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‘Why do people commit crime?’ ‘What drives someone to deviate from the ‘norm’?’ These sort of questions have fascinated Nada Jevtovic since she was ten years old. Fittingly, Nada is about to complete ANU RegNet’s Master of Criminology, Justice and Regulation (Advanced), following a Bachelor in Criminology from the ANU College of Arts and Social Sciences.
“My dad was in law enforcement and I was fascinated with what he did.” Nada explained. “I knew I wanted to follow in my dad’s footsteps, but I felt that my skills might be put to better use in research, as opposed to joining the force”, she continued.
Nada’s fascination with why people committed crimes, would soon develop into a passion and it wasn’t long before she had completed her undergraduate degree in criminology and decided to continue with postgraduate studies in the same field.
“During my undergraduate degree I fell in love with the ancient theory of criminology and weird evolutions of crime theory from criminologists like Beccaria to Lombroso. It was during that time, that I developed my appreciation for a more theoretical but extremely valuable side of criminology. By the end of my degree, I felt that I wanted to learn more especially regarding transnational crime.”
Nada said she decided to continue her postgraduate studies in criminology at ANU, because of its modern approach to criminology and ‘new age’ crime.
“At RegNet ‘new age’ issues like transnational crime, are looked at and approached from a perspective that deviates from conventional approaches. I think modernity and a futuristic outlook, especially when it comes to transnational crime, is a necessity.”
“RegNet offered this advanced approach to studying crime and the departments within it were comprised of academics and scholars with significant professional experience.”
“People like John Braithwaite, Peter Grabosky from ANU RegNet and Matt Manning and Adam Masters from ANU College of Arts and Social Sciences (ANU CASS) who have extensive experience with transnational crime, are able to give you not only ‘both sides of the story’ -so you gain a lot of insight- but also guidance on where you can improve and make the biggest impact” she added.
“I think that the lecturing experience is what I loved most. The academics were always available to listen and this is really important, because when you are still finding your feet in terms of research, it is good to have someone to run ideas by and keep you on the right track.”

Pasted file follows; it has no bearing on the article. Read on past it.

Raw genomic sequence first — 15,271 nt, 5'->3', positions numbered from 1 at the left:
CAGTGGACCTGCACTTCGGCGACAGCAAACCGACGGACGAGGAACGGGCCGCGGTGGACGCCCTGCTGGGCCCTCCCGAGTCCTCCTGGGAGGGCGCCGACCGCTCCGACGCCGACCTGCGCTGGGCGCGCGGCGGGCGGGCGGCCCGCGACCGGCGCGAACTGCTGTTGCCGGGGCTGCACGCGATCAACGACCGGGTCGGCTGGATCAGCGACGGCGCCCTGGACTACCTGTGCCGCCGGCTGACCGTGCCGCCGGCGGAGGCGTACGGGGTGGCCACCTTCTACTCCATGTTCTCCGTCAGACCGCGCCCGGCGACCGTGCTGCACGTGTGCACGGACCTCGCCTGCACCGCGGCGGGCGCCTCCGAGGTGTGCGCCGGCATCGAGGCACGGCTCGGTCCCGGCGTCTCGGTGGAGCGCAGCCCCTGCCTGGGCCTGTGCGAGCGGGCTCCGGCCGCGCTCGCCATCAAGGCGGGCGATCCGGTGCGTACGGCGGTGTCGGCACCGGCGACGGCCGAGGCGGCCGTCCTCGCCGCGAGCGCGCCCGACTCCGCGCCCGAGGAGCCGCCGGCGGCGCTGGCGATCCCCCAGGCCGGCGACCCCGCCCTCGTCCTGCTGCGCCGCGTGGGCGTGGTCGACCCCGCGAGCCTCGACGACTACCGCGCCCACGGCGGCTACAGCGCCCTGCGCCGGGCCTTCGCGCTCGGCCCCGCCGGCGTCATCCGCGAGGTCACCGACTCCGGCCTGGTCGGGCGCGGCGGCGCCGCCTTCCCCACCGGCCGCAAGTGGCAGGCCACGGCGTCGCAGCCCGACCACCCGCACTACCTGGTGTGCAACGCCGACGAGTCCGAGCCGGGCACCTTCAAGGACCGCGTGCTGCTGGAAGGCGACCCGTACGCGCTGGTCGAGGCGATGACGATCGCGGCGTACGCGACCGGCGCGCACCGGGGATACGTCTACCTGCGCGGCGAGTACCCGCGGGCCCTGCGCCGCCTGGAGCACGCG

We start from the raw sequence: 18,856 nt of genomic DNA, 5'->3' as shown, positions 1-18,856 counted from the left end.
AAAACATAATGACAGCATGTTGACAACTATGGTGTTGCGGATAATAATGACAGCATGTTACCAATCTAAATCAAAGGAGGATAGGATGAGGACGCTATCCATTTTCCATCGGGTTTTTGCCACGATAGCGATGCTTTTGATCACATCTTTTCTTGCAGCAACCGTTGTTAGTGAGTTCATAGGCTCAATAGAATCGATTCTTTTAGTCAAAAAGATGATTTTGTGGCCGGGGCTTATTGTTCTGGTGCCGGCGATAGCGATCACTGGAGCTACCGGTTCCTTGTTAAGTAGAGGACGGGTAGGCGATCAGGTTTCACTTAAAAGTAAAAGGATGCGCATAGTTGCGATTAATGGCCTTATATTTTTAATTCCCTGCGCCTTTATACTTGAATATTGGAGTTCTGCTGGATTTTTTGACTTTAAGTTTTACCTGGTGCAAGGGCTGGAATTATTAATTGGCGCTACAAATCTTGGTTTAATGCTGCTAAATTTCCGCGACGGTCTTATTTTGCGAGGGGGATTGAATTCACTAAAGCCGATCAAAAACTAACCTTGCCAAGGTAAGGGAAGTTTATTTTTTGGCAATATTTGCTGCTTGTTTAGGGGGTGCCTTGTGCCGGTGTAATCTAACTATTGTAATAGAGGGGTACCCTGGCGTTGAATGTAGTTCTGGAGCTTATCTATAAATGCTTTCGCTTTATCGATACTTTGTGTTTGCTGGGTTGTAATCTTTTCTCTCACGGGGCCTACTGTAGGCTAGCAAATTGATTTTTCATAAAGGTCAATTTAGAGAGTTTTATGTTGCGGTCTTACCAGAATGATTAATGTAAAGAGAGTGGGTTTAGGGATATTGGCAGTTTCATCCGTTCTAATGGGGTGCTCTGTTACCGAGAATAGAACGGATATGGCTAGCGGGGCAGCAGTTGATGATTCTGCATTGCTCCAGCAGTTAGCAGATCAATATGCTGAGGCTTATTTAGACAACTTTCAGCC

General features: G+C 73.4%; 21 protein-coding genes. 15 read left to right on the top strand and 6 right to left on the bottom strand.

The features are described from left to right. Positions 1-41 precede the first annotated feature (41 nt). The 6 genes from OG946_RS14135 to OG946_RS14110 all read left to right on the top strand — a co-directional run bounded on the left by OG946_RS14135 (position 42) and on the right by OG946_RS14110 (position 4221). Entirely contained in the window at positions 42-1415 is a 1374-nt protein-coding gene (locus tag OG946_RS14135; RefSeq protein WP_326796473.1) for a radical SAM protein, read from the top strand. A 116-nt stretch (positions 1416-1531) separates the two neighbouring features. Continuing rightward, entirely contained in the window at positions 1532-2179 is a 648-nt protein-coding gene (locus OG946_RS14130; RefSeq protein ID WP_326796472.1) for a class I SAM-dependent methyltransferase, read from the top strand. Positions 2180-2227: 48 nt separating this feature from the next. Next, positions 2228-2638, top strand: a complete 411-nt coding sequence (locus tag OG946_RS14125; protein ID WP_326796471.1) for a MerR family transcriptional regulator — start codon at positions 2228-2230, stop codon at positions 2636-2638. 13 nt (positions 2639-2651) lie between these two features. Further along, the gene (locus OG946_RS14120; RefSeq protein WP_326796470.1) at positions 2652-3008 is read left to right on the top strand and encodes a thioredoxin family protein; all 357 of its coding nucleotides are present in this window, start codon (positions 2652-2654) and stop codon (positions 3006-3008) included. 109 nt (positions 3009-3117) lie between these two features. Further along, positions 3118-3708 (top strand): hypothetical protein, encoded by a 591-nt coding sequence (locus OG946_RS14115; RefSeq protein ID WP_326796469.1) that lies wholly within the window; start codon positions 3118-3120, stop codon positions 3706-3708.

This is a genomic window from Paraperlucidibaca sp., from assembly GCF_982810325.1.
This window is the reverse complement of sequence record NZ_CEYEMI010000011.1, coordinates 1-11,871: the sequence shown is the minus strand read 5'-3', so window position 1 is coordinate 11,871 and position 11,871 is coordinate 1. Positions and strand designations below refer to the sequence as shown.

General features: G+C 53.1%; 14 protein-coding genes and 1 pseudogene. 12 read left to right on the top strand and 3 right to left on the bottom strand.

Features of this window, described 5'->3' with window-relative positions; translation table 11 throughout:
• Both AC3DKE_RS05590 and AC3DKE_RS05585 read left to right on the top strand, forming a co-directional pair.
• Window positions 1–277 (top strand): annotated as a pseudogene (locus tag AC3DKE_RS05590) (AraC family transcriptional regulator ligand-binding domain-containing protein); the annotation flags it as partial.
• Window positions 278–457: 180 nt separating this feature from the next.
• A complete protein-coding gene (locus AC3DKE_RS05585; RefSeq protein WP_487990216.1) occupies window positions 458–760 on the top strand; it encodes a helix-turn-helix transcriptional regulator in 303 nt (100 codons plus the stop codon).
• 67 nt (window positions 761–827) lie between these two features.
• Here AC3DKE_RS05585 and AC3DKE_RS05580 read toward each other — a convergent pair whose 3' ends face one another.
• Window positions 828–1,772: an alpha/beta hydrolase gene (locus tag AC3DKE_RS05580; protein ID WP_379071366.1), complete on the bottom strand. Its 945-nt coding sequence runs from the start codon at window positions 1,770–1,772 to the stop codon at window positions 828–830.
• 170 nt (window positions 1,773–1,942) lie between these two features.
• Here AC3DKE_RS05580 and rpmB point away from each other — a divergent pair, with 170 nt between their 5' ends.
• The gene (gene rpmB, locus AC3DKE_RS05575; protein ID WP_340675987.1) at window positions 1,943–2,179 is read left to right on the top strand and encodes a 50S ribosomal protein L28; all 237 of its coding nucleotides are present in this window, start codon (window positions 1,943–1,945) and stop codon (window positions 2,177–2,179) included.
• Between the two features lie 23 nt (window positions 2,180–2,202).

Nada said that apart from her dad, her family’s history was another formative part of her life that elicited her appreciation for her being able to do what she loves.
“The biggest reward when studying crime and crime prevention, is knowing that the outcome is going to benefit a lot of people and increase their safety.”
“I am a second generation Australian. My grandparents fled to Australia after experiencing awful events back in Europe during and in the aftermath of WWII. With that family history I feel lucky to be here today, being safe and able to do what I love every day.”
“In a sense, I feel it is a responsibility for all of us to do our part to make the country better and safer, to keep it such a wonderful place to live in” she concluded. Nada Jevtovic said that when she was younger she never imagined she would complete a Masters’ degree. In fact, her Year 11 career’s advisor had conjectured that she would most likely not even get into university. However Nada, proved that passion and determination are keys to succeed.
“The Masters’ helped me recognise my skills and my value. I had great mentors and people who wanted me to shine and who gave me constructive feedback, so I was able to see my weaknesses and ways to improve.”
“Overall I have benefited greatly from my Masters. It was something I never thought I would do but I am very grateful for the experience. I hope to continue with a PhD and getting more professional and practical work experience in anti-money laundering agencies within Australia.”
Nada is currently in the process of completing her Master’s thesis in which she developed a taxonomy of some of the factors influencing effective Anti-money laundering (AML) compliance as part of her Master of Criminology, Justice and Regulation (Advanced) degree with RegNet under the supervision of Associate Professors Miranda Forsyth and Matthew Manning. She also tutors in criminology courses and works as a research assistant recently writting an article investigating the relationship between the impacts of international AML standards (Financial Action Task Force [FATF] 40 Recommendations) and membership to FATF-Style Regional Bodies on a countries’ AML security.
Are you looking to advance your skills in criminology? Find out more about the Master of Criminology, Justice and Regulation